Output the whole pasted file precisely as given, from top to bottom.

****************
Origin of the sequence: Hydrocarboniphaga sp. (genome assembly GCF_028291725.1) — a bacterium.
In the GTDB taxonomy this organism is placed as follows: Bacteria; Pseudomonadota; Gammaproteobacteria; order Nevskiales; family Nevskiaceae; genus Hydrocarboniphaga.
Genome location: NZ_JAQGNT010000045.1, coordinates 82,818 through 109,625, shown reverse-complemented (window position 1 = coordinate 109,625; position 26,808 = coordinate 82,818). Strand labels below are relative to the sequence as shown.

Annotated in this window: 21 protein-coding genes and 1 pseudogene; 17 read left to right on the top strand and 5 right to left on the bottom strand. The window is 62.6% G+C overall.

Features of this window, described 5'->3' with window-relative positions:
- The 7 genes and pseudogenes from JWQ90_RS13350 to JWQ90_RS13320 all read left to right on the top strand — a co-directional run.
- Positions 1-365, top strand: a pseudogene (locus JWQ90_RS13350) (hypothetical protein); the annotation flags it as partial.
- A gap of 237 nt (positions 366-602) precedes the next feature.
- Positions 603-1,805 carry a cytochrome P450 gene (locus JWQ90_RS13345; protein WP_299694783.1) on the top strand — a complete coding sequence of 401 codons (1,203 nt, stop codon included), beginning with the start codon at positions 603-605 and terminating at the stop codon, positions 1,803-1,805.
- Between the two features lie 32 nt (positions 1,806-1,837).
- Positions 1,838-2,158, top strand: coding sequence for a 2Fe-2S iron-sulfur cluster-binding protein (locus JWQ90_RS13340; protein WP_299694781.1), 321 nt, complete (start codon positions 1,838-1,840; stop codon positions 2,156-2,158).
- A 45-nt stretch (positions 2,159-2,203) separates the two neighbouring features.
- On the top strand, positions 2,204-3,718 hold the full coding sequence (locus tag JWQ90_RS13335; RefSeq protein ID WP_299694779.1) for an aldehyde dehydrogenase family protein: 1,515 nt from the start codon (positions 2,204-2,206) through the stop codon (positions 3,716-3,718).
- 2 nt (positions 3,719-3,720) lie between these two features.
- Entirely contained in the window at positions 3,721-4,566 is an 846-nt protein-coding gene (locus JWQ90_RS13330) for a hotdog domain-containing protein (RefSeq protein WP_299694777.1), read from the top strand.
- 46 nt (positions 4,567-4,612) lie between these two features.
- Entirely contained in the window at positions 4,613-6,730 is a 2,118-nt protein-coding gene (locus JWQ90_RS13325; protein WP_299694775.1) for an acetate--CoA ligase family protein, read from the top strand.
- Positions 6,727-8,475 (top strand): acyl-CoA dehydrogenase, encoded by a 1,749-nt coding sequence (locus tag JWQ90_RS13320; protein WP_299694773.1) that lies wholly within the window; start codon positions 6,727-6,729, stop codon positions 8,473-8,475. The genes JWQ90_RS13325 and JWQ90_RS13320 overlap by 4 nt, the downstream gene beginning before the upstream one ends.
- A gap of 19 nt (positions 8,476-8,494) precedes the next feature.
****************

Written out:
Origin of the sequence: Hydrocarboniphaga sp. (genome assembly GCF_028291725.1) — a bacterium.
In the GTDB taxonomy this organism is placed as follows: Bacteria; Pseudomonadota; Gammaproteobacteria; order Nevskiales; family Nevskiaceae; genus Hydrocarboniphaga.
Genome location: NZ_JAQGNT010000045.1, coordinates 82,818 through 109,625, shown reverse-complemented (window position 1 = coordinate 109,625; position 26,808 = coordinate 82,818). Strand labels below are relative to the sequence as shown.

Annotated in this window: 21 protein-coding genes and 1 pseudogene; 17 read left to right on the top strand and 5 right to left on the bottom strand. The window is 62.6% G+C overall.

Features of this window, described 5'->3' with window-relative positions:
- The 7 genes and pseudogenes from JWQ90_RS13350 to JWQ90_RS13320 all read left to right on the top strand — a co-directional run.
- Positions 1-365, top strand: a pseudogene (locus JWQ90_RS13350) (hypothetical protein); the annotation flags it as partial.
- A gap of 237 nt (positions 366-602) precedes the next feature.
- Positions 603-1,805 carry a cytochrome P450 gene (locus JWQ90_RS13345; protein WP_299694783.1) on the top strand — a complete coding sequence of 401 codons (1,203 nt, stop codon included), beginning with the start codon at positions 603-605 and terminating at the stop codon, positions 1,803-1,805.
- Between the two features lie 32 nt (positions 1,806-1,837).
- Positions 1,838-2,158, top strand: coding sequence for a 2Fe-2S iron-sulfur cluster-binding protein (locus JWQ90_RS13340; protein WP_299694781.1), 321 nt, complete (start codon positions 1,838-1,840; stop codon positions 2,156-2,158).
- A 45-nt stretch (positions 2,159-2,203) separates the two neighbouring features.
- On the top strand, positions 2,204-3,718 hold the full coding sequence (locus tag JWQ90_RS13335; RefSeq protein ID WP_299694779.1) for an aldehyde dehydrogenase family protein: 1,515 nt from the start codon (positions 2,204-2,206) through the stop codon (positions 3,716-3,718).
- 2 nt (positions 3,719-3,720) lie between these two features.
- Entirely contained in the window at positions 3,721-4,566 is an 846-nt protein-coding gene (locus JWQ90_RS13330) for a hotdog domain-containing protein (RefSeq protein WP_299694777.1), read from the top strand.
- 46 nt (positions 4,567-4,612) lie between these two features.
- Entirely contained in the window at positions 4,613-6,730 is a 2,118-nt protein-coding gene (locus JWQ90_RS13325; protein WP_299694775.1) for an acetate--CoA ligase family protein, read from the top strand.
- Positions 6,727-8,475 (top strand): acyl-CoA dehydrogenase, encoded by a 1,749-nt coding sequence (locus tag JWQ90_RS13320; protein WP_299694773.1) that lies wholly within the window; start codon positions 6,727-6,729, stop codon positions 8,473-8,475. The genes JWQ90_RS13325 and JWQ90_RS13320 overlap by 4 nt, the downstream gene beginning before the upstream one ends.
- A gap of 19 nt (positions 8,476-8,494) precedes the next feature.